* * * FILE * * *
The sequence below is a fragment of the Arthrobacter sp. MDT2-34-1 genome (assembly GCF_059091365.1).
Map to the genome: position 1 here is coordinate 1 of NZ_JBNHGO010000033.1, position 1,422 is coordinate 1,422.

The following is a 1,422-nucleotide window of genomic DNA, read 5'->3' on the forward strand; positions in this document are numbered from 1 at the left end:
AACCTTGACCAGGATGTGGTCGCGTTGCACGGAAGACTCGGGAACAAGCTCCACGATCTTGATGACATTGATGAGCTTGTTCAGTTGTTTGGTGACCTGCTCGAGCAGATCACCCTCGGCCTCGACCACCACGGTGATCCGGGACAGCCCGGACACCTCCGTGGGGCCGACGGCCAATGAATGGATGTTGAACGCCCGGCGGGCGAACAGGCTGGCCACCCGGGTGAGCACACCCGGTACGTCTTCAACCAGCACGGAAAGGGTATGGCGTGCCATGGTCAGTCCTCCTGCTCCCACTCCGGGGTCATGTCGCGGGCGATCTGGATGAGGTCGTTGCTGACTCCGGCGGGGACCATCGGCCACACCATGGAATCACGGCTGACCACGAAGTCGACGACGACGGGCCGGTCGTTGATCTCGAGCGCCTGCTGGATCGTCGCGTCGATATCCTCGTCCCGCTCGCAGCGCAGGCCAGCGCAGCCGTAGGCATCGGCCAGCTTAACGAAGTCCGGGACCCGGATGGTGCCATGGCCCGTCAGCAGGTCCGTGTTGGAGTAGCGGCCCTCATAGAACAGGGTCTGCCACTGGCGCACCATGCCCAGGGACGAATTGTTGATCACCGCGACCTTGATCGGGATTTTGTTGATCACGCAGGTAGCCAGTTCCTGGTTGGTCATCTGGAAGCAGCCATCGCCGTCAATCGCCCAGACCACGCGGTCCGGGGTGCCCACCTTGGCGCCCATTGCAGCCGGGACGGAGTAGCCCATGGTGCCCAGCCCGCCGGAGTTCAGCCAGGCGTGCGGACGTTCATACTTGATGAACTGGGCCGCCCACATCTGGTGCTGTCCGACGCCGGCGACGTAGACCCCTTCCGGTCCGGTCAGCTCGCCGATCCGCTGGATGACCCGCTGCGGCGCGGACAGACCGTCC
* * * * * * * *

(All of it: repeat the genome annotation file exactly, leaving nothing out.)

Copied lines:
The sequence below is a fragment of the Arthrobacter sp. MDT2-34-1 genome (assembly GCF_059091365.1).
Map to the genome: position 1 here is coordinate 1 of NZ_JBNHGO010000033.1, position 1,422 is coordinate 1,422.

The following is a 1,422-nucleotide window of genomic DNA, read 5'->3' on the forward strand; positions in this document are numbered from 1 at the left end:
AACCTTGACCAGGATGTGGTCGCGTTGCACGGAAGACTCGGGAACAAGCTCCACGATCTTGATGACATTGATGAGCTTGTTCAGTTGTTTGGTGACCTGCTCGAGCAGATCACCCTCGGCCTCGACCACCACGGTGATCCGGGACAGCCCGGACACCTCCGTGGGGCCGACGGCCAATGAATGGATGTTGAACGCCCGGCGGGCGAACAGGCTGGCCACCCGGGTGAGCACACCCGGTACGTCTTCAACCAGCACGGAAAGGGTATGGCGTGCCATGGTCAGTCCTCCTGCTCCCACTCCGGGGTCATGTCGCGGGCGATCTGGATGAGGTCGTTGCTGACTCCGGCGGGGACCATCGGCCACACCATGGAATCACGGCTGACCACGAAGTCGACGACGACGGGCCGGTCGTTGATCTCGAGCGCCTGCTGGATCGTCGCGTCGATATCCTCGTCCCGCTCGCAGCGCAGGCCAGCGCAGCCGTAGGCATCGGCCAGCTTAACGAAGTCCGGGACCCGGATGGTGCCATGGCCCGTCAGCAGGTCCGTGTTGGAGTAGCGGCCCTCATAGAACAGGGTCTGCCACTGGCGCACCATGCCCAGGGACGAATTGTTGATCACCGCGACCTTGATCGGGATTTTGTTGATCACGCAGGTAGCCAGTTCCTGGTTGGTCATCTGGAAGCAGCCATCGCCGTCAATCGCCCAGACCACGCGGTCCGGGGTGCCCACCTTGGCGCCCATTGCAGCCGGGACGGAGTAGCCCATGGTGCCCAGCCCGCCGGAGTTCAGCCAGGCGTGCGGACGTTCATACTTGATGAACTGGGCCGCCCACATCTGGTGCTGTCCGACGCCGGCGACGTAGACCCCTTCCGGTCCGGTCAGCTCGCCGATCCGCTGGATGACCCGCTGCGGCGCGGACAGACCGTCC